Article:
kawasaki vulcan s, early thoughts …

Readers of this Blog will know that my wife and I recently bought another bike, the 2016 Kawasaki Vulcan S, which I wrote about here. I also posted some words and pictures following a recent ride and they are posted here

Having had the bike for a few weeks I thought I’d write a ‘an early impressions’ post that  factors in some comments from a pillions perspective – these words don’t set out to be any definitive performance type review – there’s plenty of that available on the web if that’s what you want to read, its simply some words based on the first few weeks of ownership after picking up the bike from Robinsons

I’ve never owned, let alone ridden a cruiser style bike before, so it would be pointless me trying to make any comparisons to the cruiser style of bike.

You’ll know if you read my new wheels post, that when we opted to buy this bike, features such as speed, most amazing performance, loudest exhaust etc were not part of the criteria of what we were looking for in the new bike. What we wanted was a bike that was suitable for us to do some miles on together and to have a bit of fun on – and just as importantly that my wife felt safe and secure on – all at the same time as not spending an arm and a leg.

The Vulcan S seemed to tick those boxes.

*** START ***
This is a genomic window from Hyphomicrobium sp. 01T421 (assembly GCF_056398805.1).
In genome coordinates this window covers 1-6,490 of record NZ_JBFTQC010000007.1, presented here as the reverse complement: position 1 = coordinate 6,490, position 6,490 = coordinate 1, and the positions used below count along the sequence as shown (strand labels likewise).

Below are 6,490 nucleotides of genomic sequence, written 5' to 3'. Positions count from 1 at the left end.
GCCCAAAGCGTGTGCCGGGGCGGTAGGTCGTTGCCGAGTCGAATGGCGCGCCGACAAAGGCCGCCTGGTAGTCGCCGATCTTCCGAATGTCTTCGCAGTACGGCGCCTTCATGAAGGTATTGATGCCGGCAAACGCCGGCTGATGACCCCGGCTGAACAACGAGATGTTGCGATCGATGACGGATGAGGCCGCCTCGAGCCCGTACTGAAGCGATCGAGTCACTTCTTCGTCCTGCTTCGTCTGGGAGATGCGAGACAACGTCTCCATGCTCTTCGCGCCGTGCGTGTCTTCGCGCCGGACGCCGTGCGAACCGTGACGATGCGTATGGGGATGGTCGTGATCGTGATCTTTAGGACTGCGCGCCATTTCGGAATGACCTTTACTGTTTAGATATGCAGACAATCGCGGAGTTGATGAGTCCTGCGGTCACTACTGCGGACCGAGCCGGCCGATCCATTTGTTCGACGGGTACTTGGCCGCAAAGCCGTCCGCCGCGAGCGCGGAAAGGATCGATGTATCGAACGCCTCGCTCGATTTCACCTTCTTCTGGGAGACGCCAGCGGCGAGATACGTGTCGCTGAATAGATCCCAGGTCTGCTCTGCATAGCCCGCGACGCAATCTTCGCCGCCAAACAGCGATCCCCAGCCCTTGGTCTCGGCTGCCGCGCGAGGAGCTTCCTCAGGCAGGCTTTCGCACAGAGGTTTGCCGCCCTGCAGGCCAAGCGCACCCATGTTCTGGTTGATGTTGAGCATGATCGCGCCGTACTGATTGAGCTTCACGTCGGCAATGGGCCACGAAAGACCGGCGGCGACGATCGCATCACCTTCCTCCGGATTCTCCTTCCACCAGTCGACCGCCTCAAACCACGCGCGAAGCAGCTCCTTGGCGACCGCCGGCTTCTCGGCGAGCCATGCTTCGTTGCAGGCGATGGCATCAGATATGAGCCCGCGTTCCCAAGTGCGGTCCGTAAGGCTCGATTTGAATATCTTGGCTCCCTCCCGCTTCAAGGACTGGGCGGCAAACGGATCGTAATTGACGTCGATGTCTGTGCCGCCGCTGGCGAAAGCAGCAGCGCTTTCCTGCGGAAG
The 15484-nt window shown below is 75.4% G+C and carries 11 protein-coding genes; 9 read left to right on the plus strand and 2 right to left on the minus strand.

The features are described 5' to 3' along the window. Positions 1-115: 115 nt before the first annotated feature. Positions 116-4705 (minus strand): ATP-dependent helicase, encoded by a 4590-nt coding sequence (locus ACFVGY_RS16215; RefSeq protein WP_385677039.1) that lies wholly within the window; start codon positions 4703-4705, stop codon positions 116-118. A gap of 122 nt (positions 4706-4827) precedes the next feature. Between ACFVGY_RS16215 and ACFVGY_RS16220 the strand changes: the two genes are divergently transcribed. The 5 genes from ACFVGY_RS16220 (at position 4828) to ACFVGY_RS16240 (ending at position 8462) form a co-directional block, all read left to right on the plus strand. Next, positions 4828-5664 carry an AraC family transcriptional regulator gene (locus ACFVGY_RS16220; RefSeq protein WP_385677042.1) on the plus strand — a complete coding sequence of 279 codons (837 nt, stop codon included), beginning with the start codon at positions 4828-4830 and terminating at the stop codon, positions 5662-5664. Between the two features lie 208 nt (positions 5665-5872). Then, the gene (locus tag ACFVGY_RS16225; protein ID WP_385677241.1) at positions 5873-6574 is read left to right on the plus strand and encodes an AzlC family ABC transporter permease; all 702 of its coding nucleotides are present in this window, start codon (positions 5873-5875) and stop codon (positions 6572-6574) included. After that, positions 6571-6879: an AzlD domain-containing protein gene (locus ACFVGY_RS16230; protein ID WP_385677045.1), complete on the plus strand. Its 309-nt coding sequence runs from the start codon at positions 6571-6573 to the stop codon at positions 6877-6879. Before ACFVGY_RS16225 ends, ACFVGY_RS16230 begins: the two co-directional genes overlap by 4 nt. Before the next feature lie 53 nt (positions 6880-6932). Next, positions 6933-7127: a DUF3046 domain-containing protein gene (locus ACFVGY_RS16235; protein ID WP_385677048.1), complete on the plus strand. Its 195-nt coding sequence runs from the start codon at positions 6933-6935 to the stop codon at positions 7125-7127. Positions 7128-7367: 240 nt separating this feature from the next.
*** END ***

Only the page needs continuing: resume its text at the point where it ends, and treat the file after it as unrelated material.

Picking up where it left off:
These early first impressions are just that rather than a direct comparison to other bikes I have ridden and that I currently own. We didn’t buy it as a replacement to the the Z1000SX or the Moto Guzzi V7 Cafe.


The bike itself runs the 649cc parallel twin engine used in the Versys 650 and ER6 range and if the figures are correct puts out 61bhp and develops a little over 46ft.lb of torque.

The engine rev’s freely, has an incredibly super light clutch and seems to make its power smoothly and  easily – there’s an absence of fancy gadgets, so no engine maps to choose from, no traction control and no gear indicator – so if that’s what your looking for then this isn’t the bike.

It does handle well, and although the front end is loaded with just a single disc to compliment the rear, so far it seems more than up to the job. I cant say I  have noticed any issues when cornering, although of course ground clearance is less than on many bikes, and I’ve not yet had the need to test the ABS, which comes as standard across the range

Suspension feels like its more towards the basic rather than plush end of the market with pretty standard (non upside down forks) and a fairly soft rear shock – which does mean you should aim to avoid the dodgy looking pot holes in the road.

Wheels are 18 and 17 inch at the front and back respectively and are shod with Bridgestone D220s (Sportsmax) and they seem fine. Given the nature of the bike I’d expect very decent mileage from these and of course its way to early to comment on what sort of tyres might be a better replacement in due course than these.